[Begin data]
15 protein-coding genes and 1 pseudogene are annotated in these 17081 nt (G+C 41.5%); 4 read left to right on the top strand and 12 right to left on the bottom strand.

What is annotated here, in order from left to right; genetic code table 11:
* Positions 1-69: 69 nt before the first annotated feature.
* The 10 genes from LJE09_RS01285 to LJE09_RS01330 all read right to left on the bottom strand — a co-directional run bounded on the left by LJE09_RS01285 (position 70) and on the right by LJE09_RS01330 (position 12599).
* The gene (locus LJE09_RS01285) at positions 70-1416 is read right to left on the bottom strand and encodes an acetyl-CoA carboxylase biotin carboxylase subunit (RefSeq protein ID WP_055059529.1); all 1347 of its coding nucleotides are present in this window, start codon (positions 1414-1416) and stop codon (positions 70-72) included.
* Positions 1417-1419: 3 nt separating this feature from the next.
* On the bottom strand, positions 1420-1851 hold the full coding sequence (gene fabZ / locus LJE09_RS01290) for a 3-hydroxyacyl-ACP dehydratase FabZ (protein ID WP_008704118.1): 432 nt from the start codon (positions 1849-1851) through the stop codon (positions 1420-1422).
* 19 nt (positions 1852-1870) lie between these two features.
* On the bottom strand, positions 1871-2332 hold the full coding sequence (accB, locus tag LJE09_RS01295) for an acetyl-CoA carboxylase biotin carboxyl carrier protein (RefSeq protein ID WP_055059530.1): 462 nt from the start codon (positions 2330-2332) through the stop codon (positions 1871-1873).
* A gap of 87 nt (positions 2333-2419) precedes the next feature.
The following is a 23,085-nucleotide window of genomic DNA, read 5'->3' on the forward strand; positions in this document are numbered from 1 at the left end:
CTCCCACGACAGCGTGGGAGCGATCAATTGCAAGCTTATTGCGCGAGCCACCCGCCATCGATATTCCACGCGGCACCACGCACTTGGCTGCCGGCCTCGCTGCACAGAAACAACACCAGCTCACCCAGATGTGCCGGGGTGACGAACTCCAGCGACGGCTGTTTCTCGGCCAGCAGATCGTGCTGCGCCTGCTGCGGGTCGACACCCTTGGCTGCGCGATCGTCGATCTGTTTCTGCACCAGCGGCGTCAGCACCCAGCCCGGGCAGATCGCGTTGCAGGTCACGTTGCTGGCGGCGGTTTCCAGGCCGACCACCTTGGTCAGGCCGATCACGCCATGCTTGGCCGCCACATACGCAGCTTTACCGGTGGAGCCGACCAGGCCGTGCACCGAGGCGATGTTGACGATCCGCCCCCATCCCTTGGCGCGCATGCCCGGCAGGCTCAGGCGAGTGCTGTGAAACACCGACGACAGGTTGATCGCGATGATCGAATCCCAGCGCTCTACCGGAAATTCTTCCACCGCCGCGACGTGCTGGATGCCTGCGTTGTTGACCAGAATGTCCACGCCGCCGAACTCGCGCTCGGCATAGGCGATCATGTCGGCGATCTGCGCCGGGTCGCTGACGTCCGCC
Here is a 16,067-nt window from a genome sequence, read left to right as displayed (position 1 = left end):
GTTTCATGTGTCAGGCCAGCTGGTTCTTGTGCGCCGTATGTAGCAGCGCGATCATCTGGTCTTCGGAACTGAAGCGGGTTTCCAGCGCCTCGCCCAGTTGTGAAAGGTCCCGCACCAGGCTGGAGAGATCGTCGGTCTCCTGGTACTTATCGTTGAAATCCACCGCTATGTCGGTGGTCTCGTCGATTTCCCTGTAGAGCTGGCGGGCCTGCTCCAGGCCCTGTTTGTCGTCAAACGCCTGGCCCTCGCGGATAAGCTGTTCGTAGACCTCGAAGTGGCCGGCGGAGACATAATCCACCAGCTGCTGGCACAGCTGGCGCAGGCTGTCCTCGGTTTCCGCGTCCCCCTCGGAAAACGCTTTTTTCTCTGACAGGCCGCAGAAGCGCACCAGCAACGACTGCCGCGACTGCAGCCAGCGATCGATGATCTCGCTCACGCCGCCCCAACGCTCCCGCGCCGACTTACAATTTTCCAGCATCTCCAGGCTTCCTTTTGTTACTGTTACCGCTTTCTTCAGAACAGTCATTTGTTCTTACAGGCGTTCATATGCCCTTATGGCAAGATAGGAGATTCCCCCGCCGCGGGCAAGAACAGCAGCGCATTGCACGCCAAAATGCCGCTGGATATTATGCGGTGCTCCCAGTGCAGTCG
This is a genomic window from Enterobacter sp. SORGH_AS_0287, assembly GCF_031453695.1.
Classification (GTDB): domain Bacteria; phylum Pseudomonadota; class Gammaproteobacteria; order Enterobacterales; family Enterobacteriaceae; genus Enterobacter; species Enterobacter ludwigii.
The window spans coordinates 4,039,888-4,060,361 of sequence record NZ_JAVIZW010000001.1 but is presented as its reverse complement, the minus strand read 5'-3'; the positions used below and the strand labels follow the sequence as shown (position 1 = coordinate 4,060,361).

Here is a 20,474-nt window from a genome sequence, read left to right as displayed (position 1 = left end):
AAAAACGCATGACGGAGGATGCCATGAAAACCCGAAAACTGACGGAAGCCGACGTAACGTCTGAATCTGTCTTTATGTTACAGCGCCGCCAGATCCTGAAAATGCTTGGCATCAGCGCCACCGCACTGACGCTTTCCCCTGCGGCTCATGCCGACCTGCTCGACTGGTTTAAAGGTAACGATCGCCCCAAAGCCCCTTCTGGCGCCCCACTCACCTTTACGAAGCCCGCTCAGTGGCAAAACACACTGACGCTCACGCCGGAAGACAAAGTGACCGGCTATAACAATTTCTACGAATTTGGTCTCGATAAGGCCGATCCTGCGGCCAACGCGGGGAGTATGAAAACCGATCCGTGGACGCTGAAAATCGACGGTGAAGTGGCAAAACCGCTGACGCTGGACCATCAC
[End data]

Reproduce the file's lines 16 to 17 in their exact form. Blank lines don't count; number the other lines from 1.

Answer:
Classification (GTDB): domain Bacteria; phylum Pseudomonadota; class Gammaproteobacteria; order Enterobacterales; family Enterobacteriaceae; genus Enterobacter; species Enterobacter ludwigii.
The window spans coordinates 4,039,888-4,060,361 of sequence record NZ_JAVIZW010000001.1 but is presented as its reverse complement, the minus strand read 5'-3'; the positions used below and the strand labels follow the sequence as shown (position 1 = coordinate 4,060,361).